Capgrave, John

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Capgrave, John,

1393–1464, English author and Augustinian friar. One of the most learned men of his day, he was a distinguished theologian, philosopher, and historian. His writings, many of which have been lost, include a chronicle of England up to 1417 and the Latin works De illustribus Henricis [on illustrious men named Henry] and Nova legenda Angliae [new legends of England], a rewriting of a collection of lives of English saints by a monk of Tynemouth.
References in periodicals archive ?
Fortunately, perhaps, there is no mention of the obsessive corrector John Capgrave.
4) John Capgrave too, writing in the 1460s, has numerous examples.
This is the strategy employed by John Capgrave and John Rous, (30) as well as the unknown author of An English Chronicle, who states that after the Archbishop's head had been 'smyte off':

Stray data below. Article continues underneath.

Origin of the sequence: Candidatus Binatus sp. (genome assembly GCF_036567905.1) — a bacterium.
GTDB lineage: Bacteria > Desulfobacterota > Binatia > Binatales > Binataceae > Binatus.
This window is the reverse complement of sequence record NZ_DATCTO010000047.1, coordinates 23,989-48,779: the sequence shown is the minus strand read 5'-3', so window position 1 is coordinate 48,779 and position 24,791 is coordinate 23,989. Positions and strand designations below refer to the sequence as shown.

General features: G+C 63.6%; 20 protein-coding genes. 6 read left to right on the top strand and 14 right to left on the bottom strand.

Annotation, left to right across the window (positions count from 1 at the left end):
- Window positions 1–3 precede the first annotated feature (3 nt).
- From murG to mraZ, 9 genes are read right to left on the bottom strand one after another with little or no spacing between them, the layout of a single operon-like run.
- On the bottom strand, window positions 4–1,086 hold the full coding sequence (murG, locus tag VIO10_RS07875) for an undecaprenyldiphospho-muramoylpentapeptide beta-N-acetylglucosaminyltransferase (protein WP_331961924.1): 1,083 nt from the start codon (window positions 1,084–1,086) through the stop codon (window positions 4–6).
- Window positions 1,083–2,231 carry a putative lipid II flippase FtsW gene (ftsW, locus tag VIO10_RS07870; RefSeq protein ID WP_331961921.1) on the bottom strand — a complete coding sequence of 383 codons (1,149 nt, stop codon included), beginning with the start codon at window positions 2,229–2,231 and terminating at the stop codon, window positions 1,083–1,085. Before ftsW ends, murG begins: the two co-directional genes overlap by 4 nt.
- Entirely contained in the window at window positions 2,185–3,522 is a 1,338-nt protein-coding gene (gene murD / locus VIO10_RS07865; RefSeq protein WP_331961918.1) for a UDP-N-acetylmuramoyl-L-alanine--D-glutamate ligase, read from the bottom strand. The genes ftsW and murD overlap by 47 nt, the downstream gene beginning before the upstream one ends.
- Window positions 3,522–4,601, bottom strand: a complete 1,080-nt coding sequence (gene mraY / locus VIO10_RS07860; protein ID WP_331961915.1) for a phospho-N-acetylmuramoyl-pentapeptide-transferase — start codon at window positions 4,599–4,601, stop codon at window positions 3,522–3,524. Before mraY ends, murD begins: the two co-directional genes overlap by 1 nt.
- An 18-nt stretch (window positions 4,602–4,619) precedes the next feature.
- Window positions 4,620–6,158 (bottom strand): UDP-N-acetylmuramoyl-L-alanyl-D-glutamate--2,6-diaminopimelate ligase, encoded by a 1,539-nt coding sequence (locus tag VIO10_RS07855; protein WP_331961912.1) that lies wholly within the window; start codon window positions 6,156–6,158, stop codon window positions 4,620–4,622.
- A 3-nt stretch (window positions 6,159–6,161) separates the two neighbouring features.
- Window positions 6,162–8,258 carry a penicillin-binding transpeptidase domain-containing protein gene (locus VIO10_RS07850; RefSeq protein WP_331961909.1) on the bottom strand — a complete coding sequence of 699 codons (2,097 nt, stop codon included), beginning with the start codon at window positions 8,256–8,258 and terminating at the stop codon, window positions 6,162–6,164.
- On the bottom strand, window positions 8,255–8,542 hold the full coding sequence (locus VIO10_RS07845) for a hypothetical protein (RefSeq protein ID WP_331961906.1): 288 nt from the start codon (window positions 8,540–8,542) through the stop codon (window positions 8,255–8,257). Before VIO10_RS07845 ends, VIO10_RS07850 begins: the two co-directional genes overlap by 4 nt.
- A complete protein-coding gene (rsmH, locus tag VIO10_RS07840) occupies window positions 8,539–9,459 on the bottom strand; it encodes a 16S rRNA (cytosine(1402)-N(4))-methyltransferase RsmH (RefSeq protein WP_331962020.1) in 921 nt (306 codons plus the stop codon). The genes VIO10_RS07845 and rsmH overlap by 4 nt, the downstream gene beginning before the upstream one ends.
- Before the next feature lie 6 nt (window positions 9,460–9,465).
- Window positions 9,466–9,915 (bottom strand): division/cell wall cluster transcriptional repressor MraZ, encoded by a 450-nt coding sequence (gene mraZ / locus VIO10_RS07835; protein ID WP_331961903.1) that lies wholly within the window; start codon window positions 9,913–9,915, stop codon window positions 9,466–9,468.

To the links of A with Bokenham at Clare and Lydgate at Bury St Edmunds can be added, albeit more tenuously, John Capgrave at King's Lynn.
Specially notable here is the author's use of John Capgrave, an Augustinian friar whose unpublished commentary on the Acts of the Apostles is shown to express a moderately conciliar position - all the more interesting because the work was presented to William Gray, the humanist bishop of Ely, whose collection became a fundamental constituent of the Balliol College library in Oxford.
From Author to Audience: John Capgrave and Medieval Publication.
A similar mark, (trilobes rather than dots) used by John Capgrave has been discussed as a "triquetra-mark" in Peter Lucas, From Author to Audience: John Capgrave and Medieval Publication (Dublin: Four Courts Press, 1997), 33-35, 48-68.
The book, a collection of devotional works, also contains John Capgrave, The solace of pilgrimes.
his scattered pieces on John Capgrave, written over a period of close on